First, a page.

Missing genes may help explain why plague bacteria are so deadly

September 09, 2004

LIVERMORE, Calif. - What makes the germ that causes plague so fearsomely lethal, while a close relative only produces digestive disorders and is rarely fatal?

The answer may be in its genes - or rather, its lack of them.

By comparing the genome of the plague bacillus, Yersinia pestis, with the almost-identical DNA sequence of Yersinia pseudotuberculosis, an international team led by researchers at Lawrence Livermore National Laboratory (LLNL) has found that several hundred genes that apparently were inactivated as the plague bacterium evolved may be largely responsible for its virulence.

In a report published today (Sept. 9) in the online edition of the Proceedings of the National Academy of Sciences, the researchers said the "massive gene loss" and DNA rearrangements that occurred as Y. pestis evolved "provide a sobering example of how a highly virulent epidemic (pathogen) can suddenly emerge from a less virulent, closely related progenitor."

"This work is seminal because it has enabled us for the first time to follow the precise molecular events that led to the emergence of this highly virulent bacterium," said LLNL biologist Emilio Garcia, who headed the research team.

Knowledge of the genetic factors that contribute to the plague bacteria's virulence could aid researchers in developing better ways to detect, prevent, and treat the deadly disease.

The LLNL research, conducted in conjunction with the Yersinia Research Unit of the Institut Pasteur in Paris and several other organizations, suggests that natural selection may have led to the inactivation of genes in Y. pestis that tended to suppress its lethality, possibly giving it an evolutionary leg up on its more benign cousins.

Evolutionary pressures may have also made the bacterium better adapted to colonize the flea, its preferred vector (means of transmission), and thus facilitate the flea-borne spread of the disease.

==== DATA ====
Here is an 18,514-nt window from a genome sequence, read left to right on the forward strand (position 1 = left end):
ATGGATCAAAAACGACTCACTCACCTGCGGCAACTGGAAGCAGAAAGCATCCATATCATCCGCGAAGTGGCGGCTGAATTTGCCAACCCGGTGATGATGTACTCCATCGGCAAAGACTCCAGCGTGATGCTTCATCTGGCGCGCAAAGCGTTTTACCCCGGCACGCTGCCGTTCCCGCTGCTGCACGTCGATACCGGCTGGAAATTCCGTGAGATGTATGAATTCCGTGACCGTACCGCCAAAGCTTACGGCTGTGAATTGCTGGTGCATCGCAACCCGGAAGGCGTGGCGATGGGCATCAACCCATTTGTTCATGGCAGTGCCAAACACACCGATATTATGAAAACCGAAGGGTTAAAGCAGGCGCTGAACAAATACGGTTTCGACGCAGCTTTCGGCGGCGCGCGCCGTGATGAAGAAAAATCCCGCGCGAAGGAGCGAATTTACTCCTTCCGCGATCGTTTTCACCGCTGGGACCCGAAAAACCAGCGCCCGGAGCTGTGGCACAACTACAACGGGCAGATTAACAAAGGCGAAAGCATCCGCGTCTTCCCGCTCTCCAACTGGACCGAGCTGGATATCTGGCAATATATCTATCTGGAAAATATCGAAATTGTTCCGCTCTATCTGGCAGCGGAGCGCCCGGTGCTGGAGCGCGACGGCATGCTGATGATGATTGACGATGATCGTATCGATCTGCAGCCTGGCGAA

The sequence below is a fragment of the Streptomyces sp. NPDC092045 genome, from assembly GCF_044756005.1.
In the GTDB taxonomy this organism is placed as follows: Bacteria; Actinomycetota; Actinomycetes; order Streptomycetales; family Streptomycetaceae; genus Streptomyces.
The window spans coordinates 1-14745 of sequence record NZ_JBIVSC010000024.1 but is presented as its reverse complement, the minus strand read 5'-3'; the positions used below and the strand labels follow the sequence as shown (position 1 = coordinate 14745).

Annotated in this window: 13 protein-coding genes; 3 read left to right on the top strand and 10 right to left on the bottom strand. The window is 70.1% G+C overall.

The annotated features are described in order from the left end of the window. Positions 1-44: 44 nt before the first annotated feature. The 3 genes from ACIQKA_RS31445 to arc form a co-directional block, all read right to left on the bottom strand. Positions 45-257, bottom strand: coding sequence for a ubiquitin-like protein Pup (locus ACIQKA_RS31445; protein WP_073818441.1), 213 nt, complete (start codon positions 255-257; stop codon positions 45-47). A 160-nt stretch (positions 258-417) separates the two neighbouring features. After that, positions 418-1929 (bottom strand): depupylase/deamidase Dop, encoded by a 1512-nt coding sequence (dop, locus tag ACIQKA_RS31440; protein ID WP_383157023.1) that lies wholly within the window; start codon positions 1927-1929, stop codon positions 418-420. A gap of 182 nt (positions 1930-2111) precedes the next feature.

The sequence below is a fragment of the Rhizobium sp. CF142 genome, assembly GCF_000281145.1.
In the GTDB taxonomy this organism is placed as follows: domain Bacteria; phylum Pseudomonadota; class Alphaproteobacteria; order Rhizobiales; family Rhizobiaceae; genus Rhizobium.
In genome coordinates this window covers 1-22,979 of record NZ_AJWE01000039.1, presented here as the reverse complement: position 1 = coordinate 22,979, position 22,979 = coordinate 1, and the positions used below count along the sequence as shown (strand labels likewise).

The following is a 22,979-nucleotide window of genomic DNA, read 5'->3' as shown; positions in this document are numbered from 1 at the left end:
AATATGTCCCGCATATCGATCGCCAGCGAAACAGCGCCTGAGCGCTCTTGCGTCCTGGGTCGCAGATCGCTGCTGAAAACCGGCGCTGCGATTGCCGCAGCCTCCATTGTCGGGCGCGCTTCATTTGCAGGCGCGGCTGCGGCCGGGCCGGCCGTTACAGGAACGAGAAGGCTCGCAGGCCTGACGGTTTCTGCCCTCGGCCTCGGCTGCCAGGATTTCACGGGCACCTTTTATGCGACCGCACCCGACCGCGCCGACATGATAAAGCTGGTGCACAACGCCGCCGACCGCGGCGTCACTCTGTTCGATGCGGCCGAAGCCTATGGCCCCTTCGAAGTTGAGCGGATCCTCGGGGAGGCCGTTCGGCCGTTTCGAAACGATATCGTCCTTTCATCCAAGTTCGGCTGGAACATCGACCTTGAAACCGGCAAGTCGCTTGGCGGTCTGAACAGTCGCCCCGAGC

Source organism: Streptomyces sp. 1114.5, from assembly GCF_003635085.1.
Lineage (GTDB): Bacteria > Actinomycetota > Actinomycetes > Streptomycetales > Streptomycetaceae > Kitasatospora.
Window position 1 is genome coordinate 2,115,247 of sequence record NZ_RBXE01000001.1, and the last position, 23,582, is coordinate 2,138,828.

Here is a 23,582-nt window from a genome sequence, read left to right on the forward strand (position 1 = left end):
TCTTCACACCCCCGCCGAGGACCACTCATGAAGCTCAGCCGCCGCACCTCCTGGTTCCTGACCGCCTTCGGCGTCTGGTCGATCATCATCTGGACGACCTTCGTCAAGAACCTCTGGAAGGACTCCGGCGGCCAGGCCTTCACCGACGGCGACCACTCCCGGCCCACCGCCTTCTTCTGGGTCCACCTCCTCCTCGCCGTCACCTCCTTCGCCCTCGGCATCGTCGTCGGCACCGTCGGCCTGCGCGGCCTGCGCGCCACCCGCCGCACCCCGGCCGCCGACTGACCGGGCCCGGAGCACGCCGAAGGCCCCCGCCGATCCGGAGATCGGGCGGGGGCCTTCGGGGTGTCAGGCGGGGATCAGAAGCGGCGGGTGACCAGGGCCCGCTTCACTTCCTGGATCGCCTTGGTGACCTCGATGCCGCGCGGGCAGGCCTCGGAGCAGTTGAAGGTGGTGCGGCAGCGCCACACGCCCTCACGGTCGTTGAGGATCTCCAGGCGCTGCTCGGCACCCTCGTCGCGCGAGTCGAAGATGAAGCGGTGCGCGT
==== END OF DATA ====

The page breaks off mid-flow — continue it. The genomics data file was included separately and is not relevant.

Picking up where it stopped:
Perhaps the most infectious of all bacteria in humans, Y. pestis was responsible for the bubonic plague, or "Black Death," that killed millions of people in Asia and Europe in the Middle Ages. Most Y. pestis strains are treatable with antibiotics. If left untreated, however, bubonic plague is lethal in 70 percent of the cases, usually with a week; while pulmonary plague, acquired by breathing the bacteria, is almost always fatal within two to three days.

The last urban plague epidemic in the United States occurred in Los Angeles in 1924-25. An average of 10 to 15 cases in the United States, and between 1,000 and 3,000 cases worldwide, are reported every year. The disease has long been considered a prime candidate for bioterrorism because of its extreme virulence and its potential to be spread through the air as well as by infected fleas.

To get at the genetic basis for the deadly nature of Y. pestis, the Livermore-led researchers first sequenced the complete genome of Y. pseudotuberculosis, an animal and human pathogen that can cause fever and appendicitis-like pain if ingested in water or food. They then compared the Y. pseudotuberculosis genome with the DNA sequences of two Y. pestis strains previously sequenced by the Sanger Institute in Cambridge, England.

While the comparison revealed a number of genes in the plague bacterium that are not present in its relative, Garcia said the more important finding was the extent and apparent cause of gene inactivation in Y. pestis.

"As many as 13 percent of Y. pseudotuberculosis genes no longer function in Y. pestis," he said. "We found that the number of insertion sequence (IS) elements (DNA sequences capable of interfering with gene expression) has dramatically expanded in Y. pestis, delineating the probable role of IS expansion in the elimination and modification of preexisting gene expression pathways."

Sequencing of the Y. pseudotuberculosis genome was part of a "Bio-foundation Initiative" funded by the U.S. Department of Energy's Chemical and Biological Nonproliferation Program, in collaboration with Elisabeth Carniel of the Institut Pasteur. Also participating in the project were researchers from the Life Sciences Division at Oak Ridge National Laboratory, Oak Ridge, Tenn.; the Department of Microbiology and Molecular Genetics at Michigan State University, East Lansing; Rocky Mountain Laboratories in Hamilton, Mont.; the Institut National de la Sante et de la Recherche Medicale at the Universite de Lille in France; and Genoscope and the Centre National de la Recherche Scientifique-Unite Mixte de Recherche in Evry Cedex, France.
Founded in 1952, Lawrence Livermore National Laboratory has a mission to ensure national security and to apply science and technology to the important issues of our time. Lawrence Livermore National Laboratory is managed by the University of California for the U.S. Department of Energy's National Nuclear Security Administration.

Laboratory news releases and photos are also available at http://www.llnl.gov/PAO and on UC Newswire.

DOE/Lawrence Livermore National Laboratory

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